This work was supported by a grant from the Deutsche Forschungsgemeinschaft (Sonderforschungsbereich 280, Teilprojekt C 16) (M.M.) and NIH-PPG-DK44240 (E.H.L.).
Basic Science Review
Genetic and environmental context determines the course of colitis developing in IL–10-deficient mice†
Article first published online: 14 DEC 2006
Copyright © 2002 Crohn's & Colitis Foundation of America, Inc.
Inflammatory Bowel Diseases
Volume 8, Issue 5, pages 347–355, September 2002
How to Cite
Mähler, M. and Leiter, E. H. (2002), Genetic and environmental context determines the course of colitis developing in IL–10-deficient mice. Inflamm Bowel Dis, 8: 347–355. doi: 10.1097/00054725-200209000-00006
- Issue published online: 14 DEC 2006
- Article first published online: 14 DEC 2006
- Manuscript Received: 14 JUN 2002
- Manuscript Accepted: 14 JUN 2002
- Quantitative trait locus;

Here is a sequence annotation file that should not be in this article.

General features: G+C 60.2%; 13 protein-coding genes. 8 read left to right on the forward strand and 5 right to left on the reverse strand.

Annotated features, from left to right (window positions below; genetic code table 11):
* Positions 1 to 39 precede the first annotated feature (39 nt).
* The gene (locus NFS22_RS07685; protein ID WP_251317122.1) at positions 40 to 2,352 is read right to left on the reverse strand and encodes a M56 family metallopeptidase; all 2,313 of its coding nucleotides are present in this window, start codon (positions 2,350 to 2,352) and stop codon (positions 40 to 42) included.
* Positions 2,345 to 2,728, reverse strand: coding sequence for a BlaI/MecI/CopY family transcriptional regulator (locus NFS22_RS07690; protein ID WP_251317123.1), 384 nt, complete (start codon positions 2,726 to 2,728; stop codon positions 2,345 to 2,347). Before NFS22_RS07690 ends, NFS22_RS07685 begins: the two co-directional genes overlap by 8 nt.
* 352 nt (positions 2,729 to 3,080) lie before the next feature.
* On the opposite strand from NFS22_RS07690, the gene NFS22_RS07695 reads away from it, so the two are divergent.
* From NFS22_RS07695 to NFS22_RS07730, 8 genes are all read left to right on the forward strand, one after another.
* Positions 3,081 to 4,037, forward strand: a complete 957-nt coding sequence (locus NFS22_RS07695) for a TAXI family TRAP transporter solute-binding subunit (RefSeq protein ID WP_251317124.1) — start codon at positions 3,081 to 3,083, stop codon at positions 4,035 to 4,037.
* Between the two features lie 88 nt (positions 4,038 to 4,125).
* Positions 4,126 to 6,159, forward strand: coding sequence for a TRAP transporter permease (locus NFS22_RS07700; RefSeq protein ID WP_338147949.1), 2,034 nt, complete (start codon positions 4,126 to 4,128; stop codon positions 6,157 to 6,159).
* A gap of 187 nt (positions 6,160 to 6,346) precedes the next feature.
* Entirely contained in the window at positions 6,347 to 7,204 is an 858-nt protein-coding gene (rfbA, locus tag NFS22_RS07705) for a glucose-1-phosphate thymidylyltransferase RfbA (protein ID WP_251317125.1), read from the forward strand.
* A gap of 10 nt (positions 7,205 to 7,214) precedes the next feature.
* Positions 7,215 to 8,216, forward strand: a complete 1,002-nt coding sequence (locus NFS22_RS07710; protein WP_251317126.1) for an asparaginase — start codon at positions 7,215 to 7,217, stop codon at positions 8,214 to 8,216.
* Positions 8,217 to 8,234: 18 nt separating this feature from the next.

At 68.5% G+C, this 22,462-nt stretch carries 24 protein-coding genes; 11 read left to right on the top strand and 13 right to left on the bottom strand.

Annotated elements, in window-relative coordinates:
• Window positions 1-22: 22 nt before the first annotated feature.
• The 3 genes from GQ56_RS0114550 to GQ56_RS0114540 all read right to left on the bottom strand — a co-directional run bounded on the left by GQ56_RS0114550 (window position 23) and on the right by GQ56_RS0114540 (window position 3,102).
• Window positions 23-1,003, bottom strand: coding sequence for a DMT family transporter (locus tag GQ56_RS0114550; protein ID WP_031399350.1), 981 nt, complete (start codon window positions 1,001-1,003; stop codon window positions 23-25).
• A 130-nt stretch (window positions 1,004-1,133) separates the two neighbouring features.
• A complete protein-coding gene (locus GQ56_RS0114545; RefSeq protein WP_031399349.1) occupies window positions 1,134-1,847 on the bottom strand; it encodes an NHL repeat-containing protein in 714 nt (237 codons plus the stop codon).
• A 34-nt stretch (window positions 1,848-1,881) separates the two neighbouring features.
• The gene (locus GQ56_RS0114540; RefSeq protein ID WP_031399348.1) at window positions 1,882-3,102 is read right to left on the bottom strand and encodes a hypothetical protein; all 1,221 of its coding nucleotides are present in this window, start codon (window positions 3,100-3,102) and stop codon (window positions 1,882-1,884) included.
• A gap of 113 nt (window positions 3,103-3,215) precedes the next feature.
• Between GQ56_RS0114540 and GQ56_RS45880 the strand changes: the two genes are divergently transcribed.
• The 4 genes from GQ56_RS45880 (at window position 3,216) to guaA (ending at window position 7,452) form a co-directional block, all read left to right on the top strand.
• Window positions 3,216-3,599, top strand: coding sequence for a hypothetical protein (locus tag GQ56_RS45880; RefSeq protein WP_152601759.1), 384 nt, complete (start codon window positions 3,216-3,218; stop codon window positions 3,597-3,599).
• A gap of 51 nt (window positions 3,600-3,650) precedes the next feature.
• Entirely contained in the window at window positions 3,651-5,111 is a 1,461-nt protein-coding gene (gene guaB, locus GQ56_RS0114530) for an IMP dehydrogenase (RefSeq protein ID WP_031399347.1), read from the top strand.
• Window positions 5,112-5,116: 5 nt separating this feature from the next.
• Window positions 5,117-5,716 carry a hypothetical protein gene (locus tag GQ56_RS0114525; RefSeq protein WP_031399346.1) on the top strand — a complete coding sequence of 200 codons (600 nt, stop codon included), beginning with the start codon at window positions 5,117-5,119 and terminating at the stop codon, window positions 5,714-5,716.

This review summarizes how interleukin-10 (IL-10)-deficient mice have permitted new insight into the complex interaction between genes and environment underlying pathogenesis of inflammatory bowel disease (IBD). The C57BL/6J strain develops only mild typhlocolitis in response to IL-10 deficiency. In contrast, C3H/HeJBir represents an unrelated inbred strain with high IBD susceptibility. Ability to identify quantitative trait loci segregating for susceptibility when the two IL–10-deficient stocks were intercrossed depended both on genome “context” (F2 versus reciprocal backcrosses) and on the physical environment. These findings are discussed in the context of recent advances in understanding the complex genetic basis for IBD in humans.